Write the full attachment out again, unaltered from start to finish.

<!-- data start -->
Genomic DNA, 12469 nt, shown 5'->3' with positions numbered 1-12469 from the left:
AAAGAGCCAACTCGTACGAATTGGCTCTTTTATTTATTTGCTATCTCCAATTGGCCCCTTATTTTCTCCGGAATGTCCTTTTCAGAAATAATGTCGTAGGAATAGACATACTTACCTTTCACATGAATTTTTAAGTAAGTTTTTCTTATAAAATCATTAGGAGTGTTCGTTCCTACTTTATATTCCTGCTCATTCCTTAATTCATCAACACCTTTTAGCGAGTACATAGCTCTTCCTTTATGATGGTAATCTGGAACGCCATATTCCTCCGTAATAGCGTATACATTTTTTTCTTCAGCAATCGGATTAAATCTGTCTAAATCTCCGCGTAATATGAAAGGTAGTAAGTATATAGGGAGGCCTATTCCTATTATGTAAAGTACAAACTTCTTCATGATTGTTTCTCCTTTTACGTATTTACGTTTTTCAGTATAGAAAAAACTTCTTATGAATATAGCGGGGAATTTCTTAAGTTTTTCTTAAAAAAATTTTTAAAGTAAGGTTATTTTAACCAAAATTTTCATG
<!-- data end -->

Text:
Genomic DNA, 12469 nt, shown 5'->3' with positions numbered 1-12469 from the left:
AAAGAGCCAACTCGTACGAATTGGCTCTTTTATTTATTTGCTATCTCCAATTGGCCCCTTATTTTCTCCGGAATGTCCTTTTCAGAAATAATGTCGTAGGAATAGACATACTTACCTTTCACATGAATTTTTAAGTAAGTTTTTCTTATAAAATCATTAGGAGTGTTCGTTCCTACTTTATATTCCTGCTCATTCCTTAATTCATCAACACCTTTTAGCGAGTACATAGCTCTTCCTTTATGATGGTAATCTGGAACGCCATATTCCTCCGTAATAGCGTATACATTTTTTTCTTCAGCAATCGGATTAAATCTGTCTAAATCTCCGCGTAATATGAAAGGTAGTAAGTATATAGGGAGGCCTATTCCTATTATGTAAAGTACAAACTTCTTCATGATTGTTTCTCCTTTTACGTATTTACGTTTTTCAGTATAGAAAAAACTTCTTATGAATATAGCGGGGAATTTCTTAAGTTTTTCTTAAAAAAATTTTTAAAGTAAGGTTATTTTAACCAAAATTTTCATG